The 1949 Ford was an American automobile produced by Ford. The 1949 Ford is credited both with saving Ford, and ushering in modern streamlined car design with changes such as integrated fenders and more.
It was the first all-new automobile design introduced by the Big Three after World War II, civilian production having been suspended during the war, and the 1946-1948 models from Ford, GM, and Chrysler being updates of their pre-war models. Popularly called the "Shoebox Ford" for its slab-sided, "ponton" design. The design would continue through the 1951 model year.
1949 Ford Custom Fordor Sedan
Long Beach, California
Saint Paul, Minnesota
|Body and chassis|
|Body style||2-door sedan
2-door station wagon
2-door coupé utility (Australia)
|Related||1949 Mercury Eight, Lincoln EL-series|
|Engine||226 CID (3.7 L) L-head I6
239 CID (3.9 L) Flathead V8100 HP
|Wheelbase||114 in (2,896 mm)|
|Length||196.8 in (4,999 mm)|
|Width||71.7 in (1,821 mm)|
|Curb weight||3,110–3,770 lb (1,410–1,710 kg)|
After sticking with its well-received previous model through model year 1948, Ford completely redesigned its namesake car for the year 1949. Save for its drive-train, this was an all-new car in every way, with a modern ladder frame now supporting a coil spring suspension in front and longitudinal semi-elliptical springs in back. The engine was moved forward to make more room in the passenger compartment and the antiquated "torque tube" was replaced by a modern drive shaft. Ford's popular 226 CID (3.7 L) L-head straight-6 and 239 CID (3.9 L) Flathead V8 remained, now rated at 90 hp (67 kW) and 100 hp (75 kW), respectively.
The 1949 models debuted at a gala at the Waldorf-Astoria Hotel in New York City in June 1948, with a carousel of the new Fords complemented by a revolving demonstration of the new chassis. The new integrated steel structure was advertised as a "lifeguard body", and even the woody wagon was steel at heart. The convertible frame had an "X member" for structural rigidity.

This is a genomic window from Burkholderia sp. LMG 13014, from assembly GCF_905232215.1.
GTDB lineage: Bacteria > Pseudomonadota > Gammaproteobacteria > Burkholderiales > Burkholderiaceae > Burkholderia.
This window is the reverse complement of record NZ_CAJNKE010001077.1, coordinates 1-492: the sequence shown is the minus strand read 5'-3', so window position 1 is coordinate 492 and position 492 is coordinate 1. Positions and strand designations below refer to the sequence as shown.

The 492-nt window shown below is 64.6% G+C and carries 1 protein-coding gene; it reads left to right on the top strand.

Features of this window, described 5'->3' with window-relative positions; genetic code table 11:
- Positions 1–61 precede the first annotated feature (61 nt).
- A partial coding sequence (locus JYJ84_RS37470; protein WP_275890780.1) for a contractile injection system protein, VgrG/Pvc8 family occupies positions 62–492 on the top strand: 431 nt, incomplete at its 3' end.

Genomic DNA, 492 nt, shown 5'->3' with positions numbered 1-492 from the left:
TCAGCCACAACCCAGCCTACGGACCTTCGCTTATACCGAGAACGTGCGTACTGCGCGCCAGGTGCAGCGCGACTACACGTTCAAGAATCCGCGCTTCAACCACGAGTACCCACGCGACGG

From a customer's perspective, the old Custom, De Luxe, and Super De Luxe lines were replaced by new Standard and Custom trims and the cars gained a modern look with completely integrated rear fenders and just a hint of a fender in front. The new styling approach was also evident in the 1949 Mercury Eight and the all-new Lincoln Cosmopolitan.
1950 saw a new Crestliner "sports sedan"—a 2-door sedan with 2-tone paint intended to battle Chevrolet's popular hardtop coupe of 1950. Another new name was Country Squire, which referred to the 2-door wood-sided station wagon. All wagons received flat-folding middle seats at mid-year, an innovation that would reappear in the minivans of the 1990s. The 1949 and 1950 styling was similar, with a single central "bullet" in the frowning chrome grille. In the center there was a red space that had either a 6 or 8 depending if the car had the six-cylinder engine or the V8. The trim lines were renamed as well, with "Standard" becoming "Deluxe" and "Custom" renamed "Custom Deluxe". The new Fords got the now-famous "Ford Crest" which appeared on the division's vehicles for many decades in one form or another. A Deluxe Business Coupe was also marketed.
The 1951 Fords featured an optional Ford-O-Matic automatic transmission for the first time. Ford finally answered the Chevrolet Bel Air and Plymouth Belvedere charge with the Victoria hardtop in 1951, borrowing the term from the victoria carriage. The car was an instant hit, outselling the Chevrolet by nearly 10%. The Crestliner continued for one more year, however. All 1951 Fords sported a new "dual-bullet" grille and heavy chrome bumpers. This year Ford also added a new "turn-key" ignition. Front suspension is independent coil springs. Head room was 36.1 inches.
The 1949, '50 and '51 V8 models were also produced in Australia, offered in 4-door sedan and as a 2-door coupe utility body styles. The coupe utility was a uniquely Australian variant, developed by Ford Australia. Australian content on the locally produced models had reached 80% by 1950.